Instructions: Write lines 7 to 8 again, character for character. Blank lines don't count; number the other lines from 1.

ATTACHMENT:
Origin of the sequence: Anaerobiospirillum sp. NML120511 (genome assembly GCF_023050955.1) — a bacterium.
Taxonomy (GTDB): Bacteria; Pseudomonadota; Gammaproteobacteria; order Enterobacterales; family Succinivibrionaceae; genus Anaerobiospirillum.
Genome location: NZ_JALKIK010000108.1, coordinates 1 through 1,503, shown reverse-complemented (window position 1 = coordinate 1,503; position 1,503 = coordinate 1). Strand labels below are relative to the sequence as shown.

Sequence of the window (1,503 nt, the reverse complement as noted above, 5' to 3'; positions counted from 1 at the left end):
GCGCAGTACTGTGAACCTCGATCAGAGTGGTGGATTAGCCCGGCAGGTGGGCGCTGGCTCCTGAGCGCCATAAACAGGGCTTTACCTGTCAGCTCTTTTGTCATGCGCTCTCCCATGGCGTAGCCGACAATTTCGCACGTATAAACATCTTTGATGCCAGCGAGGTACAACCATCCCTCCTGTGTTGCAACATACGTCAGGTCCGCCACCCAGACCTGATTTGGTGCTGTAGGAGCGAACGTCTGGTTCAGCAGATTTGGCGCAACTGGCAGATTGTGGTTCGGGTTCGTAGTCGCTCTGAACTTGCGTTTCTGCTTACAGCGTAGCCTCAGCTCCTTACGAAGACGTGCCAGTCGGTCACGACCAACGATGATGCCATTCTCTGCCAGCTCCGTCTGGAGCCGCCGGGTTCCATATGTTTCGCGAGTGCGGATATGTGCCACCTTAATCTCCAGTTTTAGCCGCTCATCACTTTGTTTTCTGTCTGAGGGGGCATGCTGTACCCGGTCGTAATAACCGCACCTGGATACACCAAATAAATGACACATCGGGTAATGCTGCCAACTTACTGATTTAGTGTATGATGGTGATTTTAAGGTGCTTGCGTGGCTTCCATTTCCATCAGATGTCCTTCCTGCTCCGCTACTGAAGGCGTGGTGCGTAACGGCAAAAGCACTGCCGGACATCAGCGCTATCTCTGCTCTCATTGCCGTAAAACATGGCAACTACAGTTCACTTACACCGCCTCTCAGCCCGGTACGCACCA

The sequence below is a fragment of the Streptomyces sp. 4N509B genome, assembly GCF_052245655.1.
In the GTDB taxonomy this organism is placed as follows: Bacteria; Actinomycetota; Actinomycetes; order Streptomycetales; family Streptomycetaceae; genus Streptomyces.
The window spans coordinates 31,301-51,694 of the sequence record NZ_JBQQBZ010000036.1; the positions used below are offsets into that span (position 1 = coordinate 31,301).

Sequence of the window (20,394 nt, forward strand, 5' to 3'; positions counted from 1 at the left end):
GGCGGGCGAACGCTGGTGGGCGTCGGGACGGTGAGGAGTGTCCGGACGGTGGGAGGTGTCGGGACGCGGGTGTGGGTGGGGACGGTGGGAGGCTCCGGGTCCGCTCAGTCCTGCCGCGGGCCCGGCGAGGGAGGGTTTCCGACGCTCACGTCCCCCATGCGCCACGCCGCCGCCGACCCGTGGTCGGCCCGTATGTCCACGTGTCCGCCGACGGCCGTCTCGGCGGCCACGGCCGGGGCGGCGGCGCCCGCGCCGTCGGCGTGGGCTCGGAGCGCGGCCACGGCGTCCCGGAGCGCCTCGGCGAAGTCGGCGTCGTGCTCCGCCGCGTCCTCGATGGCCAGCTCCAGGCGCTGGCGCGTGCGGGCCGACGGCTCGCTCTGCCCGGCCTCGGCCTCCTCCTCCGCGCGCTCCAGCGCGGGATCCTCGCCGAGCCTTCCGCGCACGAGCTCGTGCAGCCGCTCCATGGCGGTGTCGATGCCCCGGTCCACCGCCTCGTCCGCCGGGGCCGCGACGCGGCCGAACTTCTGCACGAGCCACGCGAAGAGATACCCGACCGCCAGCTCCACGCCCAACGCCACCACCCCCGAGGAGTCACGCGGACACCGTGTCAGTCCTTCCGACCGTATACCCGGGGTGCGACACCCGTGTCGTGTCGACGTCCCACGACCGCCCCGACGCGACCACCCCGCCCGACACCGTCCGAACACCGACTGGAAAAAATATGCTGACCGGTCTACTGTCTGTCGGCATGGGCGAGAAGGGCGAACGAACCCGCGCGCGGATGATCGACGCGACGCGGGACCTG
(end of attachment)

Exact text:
In the GTDB taxonomy this organism is placed as follows: Bacteria; Actinomycetota; Actinomycetes; order Streptomycetales; family Streptomycetaceae; genus Streptomyces.
The window spans coordinates 31,301-51,694 of the sequence record NZ_JBQQBZ010000036.1; the positions used below are offsets into that span (position 1 = coordinate 31,301).